Arkansas counselors develop an appropriate vision statement defining what the future will look like in terms of student outcomes. By developing an appropriate vision statement, Arkansas school counselors can promote the success of every student with the support of all stakeholders (Council of Chief State School Officers, 2008).
Mountain Pine School District Counselors’ Vision Statement
The Mountain Pine school counselors produce high performing students through a comprehensive developmental school counseling program. There is a collaboration among school counselors, administration, teachers, parents, and the community.
Arkansas school counselors create a mission statement aligned with their school’s mission and develop program goals defining how the vision and mission will be measured. A mission statement provides the focus and direction to reach the vision, creating one focus or purpose in the development and implementation of the comprehensive school counseling program. The school counseling mission statement aligns with and is a subset of the school’s and district’s mission. The program’s mission statement is clear, concise and specific to the program’s intent and what the program will contribute to the overall mission of schools.
See page 24 in the ASCA Model book (2012). Templates can be found in the Arkansas School Counselor Toolkit.
Mountain Pine School District Counselors’ Mission Statement
In support of Mountain Pine School District’s mission, the school counselors advocate for all students through a comprehensive, developmental approach addressing academic, career, personal, and social skills necessary to achieve quality learning and life-long success.
Program Goal & Assessment
Arkansas school counselors develop program goals that define how the vision and mission will be accomplished. School counselors use these goals to develop core curriculum, as well as small groups and closing the gap action plans. School counseling program goals are statements about a desirable outcome toward which the program is willing to devote resources. (Dimmit, Carey, & Hatch, 2007).
The goal statements address specific student outcomes, including improved student achievement, attendance, behavior, and school safety through one or more of the three domains: academic, career, or social/emotional development. This information can be found using the school data report card.
The program goal of the Mountain Pine School District will be to increase the social emotional well-being of students and their connection to the school. MPSD counselors will support the monitoring of student academic success. This goal can be attained by making contact with students and parents privately to better understand their concerns and coordinating our efforts to meet their needs.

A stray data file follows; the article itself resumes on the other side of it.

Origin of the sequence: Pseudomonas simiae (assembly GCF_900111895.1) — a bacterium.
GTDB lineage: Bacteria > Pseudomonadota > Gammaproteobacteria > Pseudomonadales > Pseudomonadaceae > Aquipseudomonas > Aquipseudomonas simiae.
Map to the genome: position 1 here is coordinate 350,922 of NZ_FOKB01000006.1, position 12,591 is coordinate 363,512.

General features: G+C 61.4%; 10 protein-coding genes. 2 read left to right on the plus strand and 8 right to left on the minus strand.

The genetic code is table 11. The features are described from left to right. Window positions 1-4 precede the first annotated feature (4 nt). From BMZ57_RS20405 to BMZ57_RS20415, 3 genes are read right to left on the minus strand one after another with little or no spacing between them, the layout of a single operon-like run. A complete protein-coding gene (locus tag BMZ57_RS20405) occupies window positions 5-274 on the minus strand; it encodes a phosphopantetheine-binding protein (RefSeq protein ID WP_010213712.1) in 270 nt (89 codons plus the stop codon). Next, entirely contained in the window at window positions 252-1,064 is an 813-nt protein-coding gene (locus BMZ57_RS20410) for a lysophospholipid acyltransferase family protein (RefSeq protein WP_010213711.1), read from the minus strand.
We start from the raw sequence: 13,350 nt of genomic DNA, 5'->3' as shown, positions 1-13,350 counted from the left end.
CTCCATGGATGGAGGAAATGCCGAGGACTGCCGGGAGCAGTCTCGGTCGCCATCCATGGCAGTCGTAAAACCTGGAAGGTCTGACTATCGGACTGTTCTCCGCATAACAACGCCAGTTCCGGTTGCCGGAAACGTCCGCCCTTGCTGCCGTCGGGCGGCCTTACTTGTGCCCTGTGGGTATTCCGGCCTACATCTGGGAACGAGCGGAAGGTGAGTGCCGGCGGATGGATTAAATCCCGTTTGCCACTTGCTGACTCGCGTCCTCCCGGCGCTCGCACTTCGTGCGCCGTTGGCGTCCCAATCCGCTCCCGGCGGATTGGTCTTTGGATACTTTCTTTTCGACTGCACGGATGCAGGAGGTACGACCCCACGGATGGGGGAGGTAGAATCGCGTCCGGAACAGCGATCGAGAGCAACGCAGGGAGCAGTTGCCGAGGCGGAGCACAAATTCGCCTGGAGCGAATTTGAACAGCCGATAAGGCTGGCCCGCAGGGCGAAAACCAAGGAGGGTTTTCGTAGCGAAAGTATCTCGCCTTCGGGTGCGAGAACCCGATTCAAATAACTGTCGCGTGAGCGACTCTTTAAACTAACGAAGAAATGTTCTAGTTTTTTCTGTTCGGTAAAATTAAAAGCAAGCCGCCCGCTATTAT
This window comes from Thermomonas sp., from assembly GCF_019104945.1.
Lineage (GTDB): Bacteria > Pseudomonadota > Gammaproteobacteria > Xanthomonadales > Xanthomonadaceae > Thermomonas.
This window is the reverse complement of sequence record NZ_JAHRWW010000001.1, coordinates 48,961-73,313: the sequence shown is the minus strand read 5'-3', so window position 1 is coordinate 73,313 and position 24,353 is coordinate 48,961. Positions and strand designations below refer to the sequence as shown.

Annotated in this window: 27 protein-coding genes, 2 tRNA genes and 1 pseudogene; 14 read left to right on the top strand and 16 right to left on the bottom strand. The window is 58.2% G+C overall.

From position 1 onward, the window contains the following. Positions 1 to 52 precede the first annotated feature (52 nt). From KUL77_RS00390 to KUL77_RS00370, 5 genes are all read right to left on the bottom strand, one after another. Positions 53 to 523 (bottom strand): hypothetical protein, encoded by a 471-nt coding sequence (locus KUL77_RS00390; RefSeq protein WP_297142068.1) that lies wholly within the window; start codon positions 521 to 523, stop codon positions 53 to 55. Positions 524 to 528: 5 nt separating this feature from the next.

Another goal for the 2023-24 school year will entail all identified students will be given the opportunity to have basic needs met through various programs; such as, our weekend/holiday/summer food distribution, shoe/clothing closet, school supplies assistance, and community partnerships so that students from all socioeconomic backgrounds can achieve with equality. The counselors will gather information on student needs from families, teachers, administrators, other school staff members and community organizations to provide support for student success. The counselors will distribute and/or assist students and families in procuring needed resources.
Students will be given the opportunity to learn life-long skills that will improve social and emotional health through curriculum; such as classroom guidance lessons, group counseling sessions and individual counseling sessions. The counselors will strive to help students establish and maintain a sense of personal worth and positive self-image, develop appropriate emotional responses to life experiences, maintain effective interpersonal skills, understand their roles and responsibilities in school, family, and community, and acquire knowledge of respect for individuals with differences in abilities, interests, attitudes, and backgrounds.
ASCA Mindsets and Behaviors for Student Success: K-12 College and Career Readiness Standards for Every Student
Enhancing the learning process for all students, Arkansas school counselors utilize the ASCA Mindsets and Behaviors to guide the development of effective school counseling programs around three domains: academic, career, and social/emotional. The Mindsets and Behaviors are the foundation for classroom lessons, small groups and activities within comprehensive school counseling programs. https://schoolcounselor.org/asca/media/asca/home/MindsetsBehaviors.pdf
The ASCA National Model outlines the knowledge, attitudes, and skills that ensure school counselors are equipped to meet the rigorous demands of the profession. https://www.schoolcounselor.org/asca/media/asca/home/SCCompetencies.pdf
ASCA Ethical Standards for School Counselors
The ASCA Ethical Standards for School Counselors identify the principles of ethical behavior necessary to maintain the high standard of integrity, leadership and professionalism.